by Stacey Diffin-Lafleur
How far can you stretch…and still get everything done? I’ll bet it’s not as far as you’d like; it never is. Your budgets, resources and technology needs vary with time. The needs of your clients, can move in peaks and valleys, however when all is said and down, they still need your help.
If you are trying to be all things to all people in your organization, you may not succeed the way you hope to. Consider this, you got involved to help people and society, to make their lives better? Yes. If you are head down in spreadsheets, dealing with landlords, staff, paying the bills…and more serving the needs of you agency how much capacity do you have left? When you get down to the front line work ― the role you trained for and joined this sector to do ― are you going to feel stretched pretty thin?
Help is available
Think of volunteers, there are hundreds, nay thousands of talented people who want to help you ― they may be retired accountants, public servants, students, fundraisers, event planner, or lawyers ― but they need and value your guidance and direction. Here are a few ideas to keep in mind to make volunteer talent and experience work for everyone.
Meet first: Have an initial meeting to scope out what experience your potential volunteer is looking for, and what they know about your organization. They may know nothing other than they’ve been referred to you, and they just want to help. This is the time to educate them about what the organization needs, and what is expected from volunteers. It’s also a time for them to ask questions and really nail down their interests.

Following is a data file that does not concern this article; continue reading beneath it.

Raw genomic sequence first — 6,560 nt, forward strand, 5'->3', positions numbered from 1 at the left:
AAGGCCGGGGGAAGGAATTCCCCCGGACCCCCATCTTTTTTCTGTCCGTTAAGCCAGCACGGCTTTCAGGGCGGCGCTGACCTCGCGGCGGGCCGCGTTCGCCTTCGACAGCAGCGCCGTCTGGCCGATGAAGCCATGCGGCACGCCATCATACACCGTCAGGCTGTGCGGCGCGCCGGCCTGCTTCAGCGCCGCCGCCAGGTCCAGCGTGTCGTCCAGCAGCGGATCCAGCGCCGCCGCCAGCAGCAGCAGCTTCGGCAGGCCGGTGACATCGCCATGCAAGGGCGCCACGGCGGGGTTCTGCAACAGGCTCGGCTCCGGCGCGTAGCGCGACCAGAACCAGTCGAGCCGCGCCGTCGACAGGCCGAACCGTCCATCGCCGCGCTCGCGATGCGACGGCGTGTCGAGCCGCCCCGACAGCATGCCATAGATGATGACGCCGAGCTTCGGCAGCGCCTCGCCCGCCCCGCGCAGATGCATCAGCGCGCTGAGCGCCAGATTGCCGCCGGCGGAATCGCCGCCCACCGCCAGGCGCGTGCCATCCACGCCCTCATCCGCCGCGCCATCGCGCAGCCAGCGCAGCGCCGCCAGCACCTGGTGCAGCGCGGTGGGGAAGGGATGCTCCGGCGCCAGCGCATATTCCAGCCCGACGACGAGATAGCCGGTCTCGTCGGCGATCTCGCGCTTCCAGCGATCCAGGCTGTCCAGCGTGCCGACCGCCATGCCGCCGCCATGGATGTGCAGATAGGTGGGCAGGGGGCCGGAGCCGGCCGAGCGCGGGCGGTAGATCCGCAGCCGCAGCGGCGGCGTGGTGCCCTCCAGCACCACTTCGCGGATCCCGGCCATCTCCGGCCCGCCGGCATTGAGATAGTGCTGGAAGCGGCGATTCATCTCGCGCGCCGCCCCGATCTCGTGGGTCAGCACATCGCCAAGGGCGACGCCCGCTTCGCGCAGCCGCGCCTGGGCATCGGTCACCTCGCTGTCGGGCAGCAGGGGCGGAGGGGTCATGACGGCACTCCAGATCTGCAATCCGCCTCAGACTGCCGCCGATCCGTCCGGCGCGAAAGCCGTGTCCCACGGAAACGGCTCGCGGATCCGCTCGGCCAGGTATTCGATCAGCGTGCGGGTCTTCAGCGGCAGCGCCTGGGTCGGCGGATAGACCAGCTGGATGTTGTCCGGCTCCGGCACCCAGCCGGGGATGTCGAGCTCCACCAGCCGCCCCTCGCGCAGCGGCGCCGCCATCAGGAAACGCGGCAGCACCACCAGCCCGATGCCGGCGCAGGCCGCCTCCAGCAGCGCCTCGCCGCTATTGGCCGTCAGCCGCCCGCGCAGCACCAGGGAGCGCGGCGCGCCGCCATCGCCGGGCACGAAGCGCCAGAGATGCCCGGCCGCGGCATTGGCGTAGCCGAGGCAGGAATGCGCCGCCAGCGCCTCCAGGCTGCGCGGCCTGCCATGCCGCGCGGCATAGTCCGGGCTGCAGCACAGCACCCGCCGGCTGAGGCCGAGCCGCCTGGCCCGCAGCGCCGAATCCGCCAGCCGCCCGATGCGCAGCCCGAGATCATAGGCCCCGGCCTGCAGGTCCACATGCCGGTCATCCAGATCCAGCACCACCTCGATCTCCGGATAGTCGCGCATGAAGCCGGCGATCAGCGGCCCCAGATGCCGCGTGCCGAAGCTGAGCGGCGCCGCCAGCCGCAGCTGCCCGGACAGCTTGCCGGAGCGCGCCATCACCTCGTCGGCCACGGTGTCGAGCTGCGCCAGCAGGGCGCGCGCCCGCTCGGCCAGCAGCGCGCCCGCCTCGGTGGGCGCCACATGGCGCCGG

Orientation: Once on board, your volunteers must understand your organization’s Mission and Vision. In addition to volunteering, they will also be advocates for your organization. In my experience organizations can look a lot different from the inside than from the outside. In fact it is more than likely a lot bigger and busier than they even imagined.
Job descriptions: You’d never hire and individual and say, ‘well do what you can’, so don’t do that with your volunteers. Develop a job description that outlines milestones, progression plans, feedback opportunities and why this job is important to the bottom line and your mission.
Check in: frequently at first. Make sure your volunteer is not getting bogged down by not understanding their role, or in their eagerness to help by saying yes too often. Make sure what they are doing suits them, the level of effort reasonable and is doable; otherwise you could risk having a demotivated volunteer, which won’t help, and in fact can hurt your good plans.
Say thanks: Thank them how they want to be thanked. A simple handwritten note, and personal thank you, public recognition, a plaque, all these things can be your regular way of saying thank you. You may be surprised though, for most volunteers no thanks are necessary. I have always thought that, and I’ve volunteered for years, a simple thanks and a smile is more than enough for me.